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Where does the notation $\mbox{Soc}(M)$ (the sum of all simple submodules of a module $M$) first appear?

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up vote 8 down vote accepted
+100

This book by J. Lambek says on page 168 that the notion of socle (for modules) is due to Dieudonne. In this paper, the word "socle" is used by Dieudonne, and he explains that he follows M.R. Remak, who first introduced the notion of socle for finite groups, as a subgroup generated by all minimal normal subgroups. However, I cannot find yet where the notation "Soc" appears first (in the context of modules).

Hope this bit of information helps. Cheers!

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According to Richard Brauer jstor.org/stable/1989943 the notion of socle (sockel) at least for groups goes back to G. Frobenius, Theorie der hyperkomplexen Grossen, Sitzungsberichte der Preussischen Akademie der Wissenschaften, 1903, pp. 504-537. –  Name Oct 5 '13 at 18:19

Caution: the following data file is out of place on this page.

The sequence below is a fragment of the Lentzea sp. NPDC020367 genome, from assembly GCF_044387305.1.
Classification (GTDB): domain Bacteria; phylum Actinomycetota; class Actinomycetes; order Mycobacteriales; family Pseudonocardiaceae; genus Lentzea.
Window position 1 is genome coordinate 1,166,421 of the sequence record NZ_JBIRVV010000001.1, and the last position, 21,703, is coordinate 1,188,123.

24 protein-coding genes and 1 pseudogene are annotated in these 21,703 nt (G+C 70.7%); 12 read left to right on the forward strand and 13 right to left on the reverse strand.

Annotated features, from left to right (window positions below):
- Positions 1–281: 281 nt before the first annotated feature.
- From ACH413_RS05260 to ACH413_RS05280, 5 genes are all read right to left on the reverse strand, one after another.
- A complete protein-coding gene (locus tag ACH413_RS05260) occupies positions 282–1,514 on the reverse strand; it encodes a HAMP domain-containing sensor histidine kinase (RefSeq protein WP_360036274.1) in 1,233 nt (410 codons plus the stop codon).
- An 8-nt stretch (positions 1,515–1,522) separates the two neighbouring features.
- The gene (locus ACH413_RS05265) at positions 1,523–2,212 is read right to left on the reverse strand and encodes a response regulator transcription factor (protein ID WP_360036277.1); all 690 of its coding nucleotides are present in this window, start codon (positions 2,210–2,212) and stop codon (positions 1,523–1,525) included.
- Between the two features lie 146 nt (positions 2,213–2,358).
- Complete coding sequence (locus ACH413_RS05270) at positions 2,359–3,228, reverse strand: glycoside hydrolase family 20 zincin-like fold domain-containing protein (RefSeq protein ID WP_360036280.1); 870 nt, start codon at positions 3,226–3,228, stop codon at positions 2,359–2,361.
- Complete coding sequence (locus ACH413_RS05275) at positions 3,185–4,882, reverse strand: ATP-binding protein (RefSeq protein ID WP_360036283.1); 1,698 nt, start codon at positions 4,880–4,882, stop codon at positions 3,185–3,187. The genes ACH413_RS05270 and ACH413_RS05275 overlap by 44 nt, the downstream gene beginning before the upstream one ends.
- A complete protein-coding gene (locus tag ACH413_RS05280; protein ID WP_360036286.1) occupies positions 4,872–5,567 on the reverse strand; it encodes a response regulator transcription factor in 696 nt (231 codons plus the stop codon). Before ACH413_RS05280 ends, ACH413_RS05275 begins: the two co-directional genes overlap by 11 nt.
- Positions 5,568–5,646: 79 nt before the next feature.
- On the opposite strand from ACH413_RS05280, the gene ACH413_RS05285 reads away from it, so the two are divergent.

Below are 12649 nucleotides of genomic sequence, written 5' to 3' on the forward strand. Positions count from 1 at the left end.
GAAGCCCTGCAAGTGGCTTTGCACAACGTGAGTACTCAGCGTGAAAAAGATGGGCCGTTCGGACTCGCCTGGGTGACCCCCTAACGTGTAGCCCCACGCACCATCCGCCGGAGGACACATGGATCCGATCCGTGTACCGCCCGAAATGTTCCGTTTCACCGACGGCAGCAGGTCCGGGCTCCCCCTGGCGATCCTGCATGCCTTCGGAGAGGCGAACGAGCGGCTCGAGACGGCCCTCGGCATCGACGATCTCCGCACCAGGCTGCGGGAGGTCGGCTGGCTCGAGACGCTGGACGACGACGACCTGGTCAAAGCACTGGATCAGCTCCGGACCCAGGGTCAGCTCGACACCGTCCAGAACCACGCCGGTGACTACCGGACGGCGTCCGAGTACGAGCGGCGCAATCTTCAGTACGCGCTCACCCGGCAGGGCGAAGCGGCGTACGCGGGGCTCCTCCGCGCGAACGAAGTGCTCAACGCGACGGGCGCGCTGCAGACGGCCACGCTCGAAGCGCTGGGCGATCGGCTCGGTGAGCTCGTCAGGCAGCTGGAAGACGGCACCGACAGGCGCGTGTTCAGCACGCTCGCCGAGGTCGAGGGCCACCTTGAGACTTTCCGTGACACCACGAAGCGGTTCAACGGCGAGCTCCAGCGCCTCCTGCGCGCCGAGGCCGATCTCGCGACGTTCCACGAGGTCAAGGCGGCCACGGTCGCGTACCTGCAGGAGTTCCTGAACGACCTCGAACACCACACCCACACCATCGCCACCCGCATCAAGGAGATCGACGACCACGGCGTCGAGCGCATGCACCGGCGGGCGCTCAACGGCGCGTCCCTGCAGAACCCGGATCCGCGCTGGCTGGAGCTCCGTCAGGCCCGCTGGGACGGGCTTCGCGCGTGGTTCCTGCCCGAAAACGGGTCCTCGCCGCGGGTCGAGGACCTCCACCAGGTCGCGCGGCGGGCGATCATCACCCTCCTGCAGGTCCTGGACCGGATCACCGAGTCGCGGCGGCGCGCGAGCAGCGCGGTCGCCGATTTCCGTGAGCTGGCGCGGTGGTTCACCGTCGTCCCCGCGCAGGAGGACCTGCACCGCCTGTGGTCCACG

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Just to establish some more reference points:

In the book
[Curtis, Charles W.; Reiner, Irving. Representation theory of finite groups and associative algebras. Pure and Applied Mathematics, Vol. XI Interscience Publishers, a division of John Wiley & Sons, New York-London 1962],
the socle of a module is defined, but no special notation is used.

In the paper
[Curtis, C. W.; Jans, J. P. On algebras with a finite number of indecomposable modules. Trans. Amer. Math. Soc. 114 1965 122--132.],
the notation $S(M)$ is used.

In the book
[Anderson, Frank W.; Fuller, Kent R. Rings and categories of modules. Graduate Texts in Mathematics, Vol. 13. Springer-Verlag, New York-Heidelberg, 1974],
the notation ${Soc} \; M$ is used.

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